Dark skies, black clouds and a rising wind… Not a good omen for a peaceful return after our successful dive along the impressive LLULISSAT glacier. Rain for sure. What about a good blow with the wind on the nose? To pay a just tribute to the local spirits that we disturbed with our aquatic gymnastics around the glacier.
Luckily, the wind started from the south, light at first. That made the ice barrier crossing much easier this time. This wind pushed away all the ice and growlers we met on our way up.
As soon as we reached the open waters, I pulled out the full gib to take advantage of these following winds. Not for long. As the wind was getting stronger and stronger, the jib was getting smaller and smaller. With the wind now around 35 knots with stronger gusts, the jib was no more than a handkerchief. With this wind, the seas around us were also rising, badly shaped and with powerful waves. We were due for a good bashing. Nothing that old “Breskell” cannot manage easily with her wide beam and good form stability. Not so easy for some of her crew members maybe! Luckily, we did not have many miles to sail: five to six hours at the most.
Soon, we approached my first waypoint and the wind from the islands around protected us. Without so much wind, the seas went down also. To reach my next waypoint, we needed to point more up wind. The jib had to go in.
Here was my last electronic buoy before my last alignments to pass safely between the rocks guarding the entrance. My computer running its electronic charts allowed for a very precise navigation. An inestimable help in these foggy and treacherous waters.
As a modern mariner sailing a modern boat, I was in awe with the abilities of our ancestors to navigate these waters with the scarce information they relayed on combined with their boats without engine and of dubious marine agility. We were again in known territory in a safe harbor. I aimed for the town dock, tightened Breskell , shut down the engine. Time to relax and socialize with our neighbors. There were two other foreign sailboats in the harbor.
One was Italian, the other French. I was first invited on board “FLAGRANCE“ the Italian boat. Guess what stories offshore sailors tell between themselves when they meet ? About their boat ( and how to charge batteries); about theirs adventures (out of the beaten track) and about their friends (from far-away harbors). The owner of “FLAGRANCE ” bought his boat cheaply. Then he started to rebuild it. A nice job and a beautiful result. We sailors are like birds, we congregate within the limits of our own species. Like the familiar partridge, the grass rooted sailors know every marinas, bays and anchorages in the 20 miles radius of his native territory. He parties happily with friends of his own marina.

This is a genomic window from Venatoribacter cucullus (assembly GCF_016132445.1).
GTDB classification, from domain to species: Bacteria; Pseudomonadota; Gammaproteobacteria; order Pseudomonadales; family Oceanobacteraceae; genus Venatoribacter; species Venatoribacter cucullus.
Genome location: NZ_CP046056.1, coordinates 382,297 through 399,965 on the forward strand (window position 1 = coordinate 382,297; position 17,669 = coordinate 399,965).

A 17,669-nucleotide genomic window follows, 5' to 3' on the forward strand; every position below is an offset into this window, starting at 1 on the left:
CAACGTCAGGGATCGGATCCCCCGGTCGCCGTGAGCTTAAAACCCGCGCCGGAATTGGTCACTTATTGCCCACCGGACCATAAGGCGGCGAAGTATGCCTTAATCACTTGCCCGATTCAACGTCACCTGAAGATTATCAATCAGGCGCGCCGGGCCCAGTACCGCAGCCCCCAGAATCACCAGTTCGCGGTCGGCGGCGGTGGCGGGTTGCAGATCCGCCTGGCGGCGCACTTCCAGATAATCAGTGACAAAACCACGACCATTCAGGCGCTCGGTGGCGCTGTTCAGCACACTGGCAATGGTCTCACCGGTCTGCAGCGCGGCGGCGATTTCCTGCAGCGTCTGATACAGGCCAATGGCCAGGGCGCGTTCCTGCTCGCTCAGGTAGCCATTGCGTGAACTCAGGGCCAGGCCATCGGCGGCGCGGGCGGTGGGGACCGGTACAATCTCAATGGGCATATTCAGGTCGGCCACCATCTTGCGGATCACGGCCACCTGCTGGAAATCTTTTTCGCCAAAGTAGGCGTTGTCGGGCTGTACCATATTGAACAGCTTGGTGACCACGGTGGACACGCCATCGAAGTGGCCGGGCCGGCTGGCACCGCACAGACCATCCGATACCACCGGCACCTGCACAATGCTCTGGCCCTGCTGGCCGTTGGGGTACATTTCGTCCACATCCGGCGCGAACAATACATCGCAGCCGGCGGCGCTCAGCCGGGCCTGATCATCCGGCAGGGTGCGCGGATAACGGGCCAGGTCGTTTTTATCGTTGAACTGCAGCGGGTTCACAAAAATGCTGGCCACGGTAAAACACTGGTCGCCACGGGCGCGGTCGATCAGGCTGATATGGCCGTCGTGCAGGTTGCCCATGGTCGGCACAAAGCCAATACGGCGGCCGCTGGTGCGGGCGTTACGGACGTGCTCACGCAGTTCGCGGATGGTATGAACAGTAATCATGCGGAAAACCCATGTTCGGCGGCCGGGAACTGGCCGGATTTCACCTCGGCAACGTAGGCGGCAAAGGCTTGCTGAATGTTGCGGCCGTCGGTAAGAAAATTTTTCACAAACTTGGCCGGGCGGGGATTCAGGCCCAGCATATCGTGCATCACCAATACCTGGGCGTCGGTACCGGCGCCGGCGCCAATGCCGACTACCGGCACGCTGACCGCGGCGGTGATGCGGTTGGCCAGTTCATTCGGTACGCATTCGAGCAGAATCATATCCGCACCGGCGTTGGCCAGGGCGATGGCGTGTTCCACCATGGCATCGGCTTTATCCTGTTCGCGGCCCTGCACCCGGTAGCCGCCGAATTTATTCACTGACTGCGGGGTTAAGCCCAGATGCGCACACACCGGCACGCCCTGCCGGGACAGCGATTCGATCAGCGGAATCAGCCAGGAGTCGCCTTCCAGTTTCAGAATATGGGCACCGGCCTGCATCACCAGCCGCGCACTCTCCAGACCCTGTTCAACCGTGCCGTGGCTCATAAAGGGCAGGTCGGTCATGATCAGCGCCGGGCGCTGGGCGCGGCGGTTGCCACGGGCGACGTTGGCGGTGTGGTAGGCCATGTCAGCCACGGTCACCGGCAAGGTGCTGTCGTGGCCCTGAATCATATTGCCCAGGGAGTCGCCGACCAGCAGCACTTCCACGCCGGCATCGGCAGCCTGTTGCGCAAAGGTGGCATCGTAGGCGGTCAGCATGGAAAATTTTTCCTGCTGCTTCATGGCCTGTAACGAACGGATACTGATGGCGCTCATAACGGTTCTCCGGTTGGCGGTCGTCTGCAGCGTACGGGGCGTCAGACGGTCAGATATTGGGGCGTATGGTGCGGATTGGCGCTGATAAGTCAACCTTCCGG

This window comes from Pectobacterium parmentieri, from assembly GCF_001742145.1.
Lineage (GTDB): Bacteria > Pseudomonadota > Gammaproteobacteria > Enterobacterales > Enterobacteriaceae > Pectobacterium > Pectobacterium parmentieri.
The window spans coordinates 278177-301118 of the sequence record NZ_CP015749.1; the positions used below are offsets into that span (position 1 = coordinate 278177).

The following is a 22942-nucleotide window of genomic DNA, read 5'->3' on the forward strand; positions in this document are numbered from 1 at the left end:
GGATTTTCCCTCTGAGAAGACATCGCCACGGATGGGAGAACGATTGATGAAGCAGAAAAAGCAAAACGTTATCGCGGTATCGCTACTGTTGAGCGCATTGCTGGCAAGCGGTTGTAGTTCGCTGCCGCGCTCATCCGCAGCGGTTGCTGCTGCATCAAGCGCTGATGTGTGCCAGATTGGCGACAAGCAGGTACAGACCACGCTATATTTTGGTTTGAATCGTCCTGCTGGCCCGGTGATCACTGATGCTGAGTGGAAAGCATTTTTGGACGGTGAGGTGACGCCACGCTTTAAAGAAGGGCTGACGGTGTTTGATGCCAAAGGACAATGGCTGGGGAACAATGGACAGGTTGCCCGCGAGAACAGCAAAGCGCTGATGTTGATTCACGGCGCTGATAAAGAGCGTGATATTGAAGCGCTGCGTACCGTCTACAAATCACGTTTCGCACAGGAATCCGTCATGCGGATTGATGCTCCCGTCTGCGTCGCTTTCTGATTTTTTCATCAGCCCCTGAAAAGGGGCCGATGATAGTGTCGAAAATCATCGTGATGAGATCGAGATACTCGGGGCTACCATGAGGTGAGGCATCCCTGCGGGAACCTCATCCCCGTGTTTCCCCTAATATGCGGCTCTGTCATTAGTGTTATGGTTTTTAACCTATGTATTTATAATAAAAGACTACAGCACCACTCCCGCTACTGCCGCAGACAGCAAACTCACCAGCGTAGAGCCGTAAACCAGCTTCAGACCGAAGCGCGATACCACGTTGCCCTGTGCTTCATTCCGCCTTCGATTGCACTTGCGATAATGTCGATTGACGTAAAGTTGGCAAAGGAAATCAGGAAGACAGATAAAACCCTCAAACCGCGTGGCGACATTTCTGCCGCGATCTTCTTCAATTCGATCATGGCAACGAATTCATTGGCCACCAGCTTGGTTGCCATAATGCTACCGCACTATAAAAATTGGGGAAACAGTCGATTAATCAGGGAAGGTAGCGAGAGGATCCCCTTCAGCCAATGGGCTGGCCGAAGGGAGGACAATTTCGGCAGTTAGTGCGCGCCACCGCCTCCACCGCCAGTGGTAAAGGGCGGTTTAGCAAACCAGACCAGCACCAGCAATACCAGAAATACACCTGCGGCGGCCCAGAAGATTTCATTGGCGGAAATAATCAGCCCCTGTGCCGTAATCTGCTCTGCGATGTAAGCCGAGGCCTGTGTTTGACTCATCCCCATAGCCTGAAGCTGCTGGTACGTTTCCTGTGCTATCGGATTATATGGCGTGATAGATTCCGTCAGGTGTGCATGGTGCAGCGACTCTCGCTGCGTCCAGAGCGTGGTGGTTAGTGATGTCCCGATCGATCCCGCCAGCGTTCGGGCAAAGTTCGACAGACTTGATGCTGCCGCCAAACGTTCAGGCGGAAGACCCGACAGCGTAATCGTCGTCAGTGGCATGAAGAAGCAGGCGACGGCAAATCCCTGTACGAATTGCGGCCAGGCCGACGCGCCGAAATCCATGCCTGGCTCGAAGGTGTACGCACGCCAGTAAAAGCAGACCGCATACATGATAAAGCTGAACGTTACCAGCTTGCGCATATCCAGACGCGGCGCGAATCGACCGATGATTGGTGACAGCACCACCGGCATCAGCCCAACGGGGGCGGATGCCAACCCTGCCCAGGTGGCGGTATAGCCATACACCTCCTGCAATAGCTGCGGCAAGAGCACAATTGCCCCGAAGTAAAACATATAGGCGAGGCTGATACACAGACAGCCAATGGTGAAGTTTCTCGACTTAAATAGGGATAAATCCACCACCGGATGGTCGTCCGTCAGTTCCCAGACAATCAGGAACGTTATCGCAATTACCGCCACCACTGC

Then we have the blue heron sailor. This migrating mariner follows the sun and expands his territory between summer grounds and winter refuges, never far away from land. With the albatross as emblem, the last group belongs to the pelagic sailors of the world. They enjoy being offshore. Weeks at sea don’t bother them. Crossing oceans is part of their sailing life. With « FLAGRANCE », « BRESKELL » belongs to this category. Members of this very exclusive club know each other. It’s a small world out there. Very quickly we found we had several other pelagic friends in common….Oleg and his wife Sophie on “KOTIC 2” were characters of their own. Can you believe that once they sailed not stop from their Antarctic summer anchorages right to one particular boatyard in the deep of the Chesapeake bay just to say hello to a good friend of them… who happened to be… “ROI SOLEIL” …
KOTIC and ROI SOLEIL met during their first long trip done around Africa. At that time, Oleg and his wife were making major upgrades on their boat. As it happens often, each pelagic sailor went their own way. KOTIC to Antarctica, Roi Soleil around Africa and beyond.
This captain/wife team even took the helm of SEPHA VOLLARS a polish three-masted 150 feet polish sailboat. A ten months adventure around Tahiti to Malaysia
Much later they met again in the Chesapeake.
Amazing how small our world is and how beautiful experiences it contain for those sailors willing to explore and enjoy it. Later, if you remind me, I will tell you about my last uneventful solitary crossing between Brittany and the new world. I sailed with a whole good local cured french ham and my beautiful cat. On the other side I had no more ham, and sadly no more cat. The ham, I ate it and my beloved cat I lost in a blow. To this day, this loss makes me always feel sad…
I asked the french captain what he was doing with all these big boxes loaded into his boat? Chartered by scientists making underwater topographic researches, he was sailing farther North.
All the sea encounters are ephemeral. Onboard Breskell , the stay of the nice people from « Ocean Imaging » was coming to an end. They were leaving today. Kingsley flew back to Australia, Stephan and Kiki back to London.
They seem very happy with their sailing adventures in the ice-fields of Greenland and with their diving experiences around the icebergs . They were returning home with exceptional images. To all of you, thanks for your visit on Breskell and that with a special thought to our “ice mermaid ».